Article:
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Tuesday, December 7, 2010

WALL STREET >>> Stocks In Holding Pattern; Dow Dip 19.90 (-0.17%)

Stocks Lifeless After Lacker Contradicts Bernanke's Dovish Comments
After bouncing between minor gains and losses throughout the day, Wall Street landed on the fence on Monday, preserving virtually all of last week’s big gains as investors considered some contradictory comments from central bankers.

On 60 Minutes last night, Federal Reserve Chairman Ben Bernanke said it was "possible" that the central bank could extend its stimulus efforts, if regulators decide that such a move is warranted by economic conditions. "Fear of inflation, I think, is way overstated," said Bernanke, who went on to note, "We're getting awfully close to the range where prices would actually start falling."

However, Richmond Fed President Jeffrey Lacker was on hand to play devil's advocate. Speaking in Charlotte today, Lacker asserted that the risk of deflation has actually lessened in recent months. "At some point we will need to respond by reducing the provision of liquidity to the banking system to prevent inflation from accelerating, as it often can when a recovery picks up steam," explained Lacker. As traders puzzled over these opposing viewpoints, stocks wrapped up a relatively quiet today on either side of the breakeven line.
Wall Street had a muted reaction to the "60 Minutes" interview of Federal Reserve Chairman Ben Bernanke, who said the central bank is open to more stimulus measures if inflation remains tame and the economy needs it.

The Dow Jones Industrial Average (DJIA – 11,362.19) settled for a slide of 19.9 points, or 0.2%, as 20 of its 30 components closed lower. Bank of America (BAC) paced the declining blue chips, while Cisco Systems (CSCO) set the tone for the 10 gainers, thanks to an analyst upgrade. Despite today's dip, the Dow remains perched well above its 10-day moving average, which is docked near 11,200.
The S&P 500 Index (SPX – 1,223.12) followed suit by shedding 1.6 points, or 0.1%, although the index maintained its newfound foothold above the 1,220 region.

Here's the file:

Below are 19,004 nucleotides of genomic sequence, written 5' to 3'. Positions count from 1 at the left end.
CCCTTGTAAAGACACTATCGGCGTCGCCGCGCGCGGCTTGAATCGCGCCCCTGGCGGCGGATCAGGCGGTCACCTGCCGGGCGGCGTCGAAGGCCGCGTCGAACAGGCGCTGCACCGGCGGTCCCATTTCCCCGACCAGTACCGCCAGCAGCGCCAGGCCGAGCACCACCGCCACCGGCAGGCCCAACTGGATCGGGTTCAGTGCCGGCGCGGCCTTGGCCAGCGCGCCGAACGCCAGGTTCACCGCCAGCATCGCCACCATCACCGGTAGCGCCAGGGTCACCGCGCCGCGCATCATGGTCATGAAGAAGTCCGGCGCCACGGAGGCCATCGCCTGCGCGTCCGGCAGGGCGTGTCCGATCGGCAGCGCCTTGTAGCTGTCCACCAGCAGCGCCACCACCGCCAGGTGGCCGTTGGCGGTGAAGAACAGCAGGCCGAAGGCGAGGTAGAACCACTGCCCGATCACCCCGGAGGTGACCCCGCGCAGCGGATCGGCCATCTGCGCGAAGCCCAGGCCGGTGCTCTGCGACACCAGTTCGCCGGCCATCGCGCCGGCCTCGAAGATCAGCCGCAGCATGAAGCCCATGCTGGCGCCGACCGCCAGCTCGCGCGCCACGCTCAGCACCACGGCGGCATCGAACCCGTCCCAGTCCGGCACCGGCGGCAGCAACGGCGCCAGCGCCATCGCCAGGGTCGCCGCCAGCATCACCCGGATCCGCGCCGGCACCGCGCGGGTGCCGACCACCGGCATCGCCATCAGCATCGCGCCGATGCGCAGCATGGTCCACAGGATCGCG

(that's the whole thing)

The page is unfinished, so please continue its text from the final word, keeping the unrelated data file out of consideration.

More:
Finally, the Nasdaq Composite (COMP – 2,594.92) one-upped its peers by finishing in the black. The COMP added 3.5 points, or 0.1%, after earlier rising to a new annual high of 2,599.19 -- its best price since January 2008.

By closing mostly unchanged, Wall Street managed to shrug off early concerns about Europe's sovereign debt crisis that were sparked by weakness in the euro. Those worries faded a bit as the euro erased about half of its losses.

Underscoring how directionless U.S. markets were on Monday, the Dow moved in a very tight range of just 41 points and on very thin volume. Last week the benchmark index surged nearly 300 points and ended at three-week highs amid mostly stronger-than-expected economic headlines and calmer European markets.

"It was like watching paint dry"

Cold winter weather stoked gains in crude oil today, even as the U.S. dollar advanced against a few key foreign rivals. A blanket of snowy, chilly weather settled over much of the nation this past weekend, inspiring traders to price in their expectations for a blustery season of robust oil demand. Crude for January delivery settled on a slim gain of 19 cents, or 0.2%, at $89.38 per barrel -- the contract's highest close since Oct. 7, 2008.


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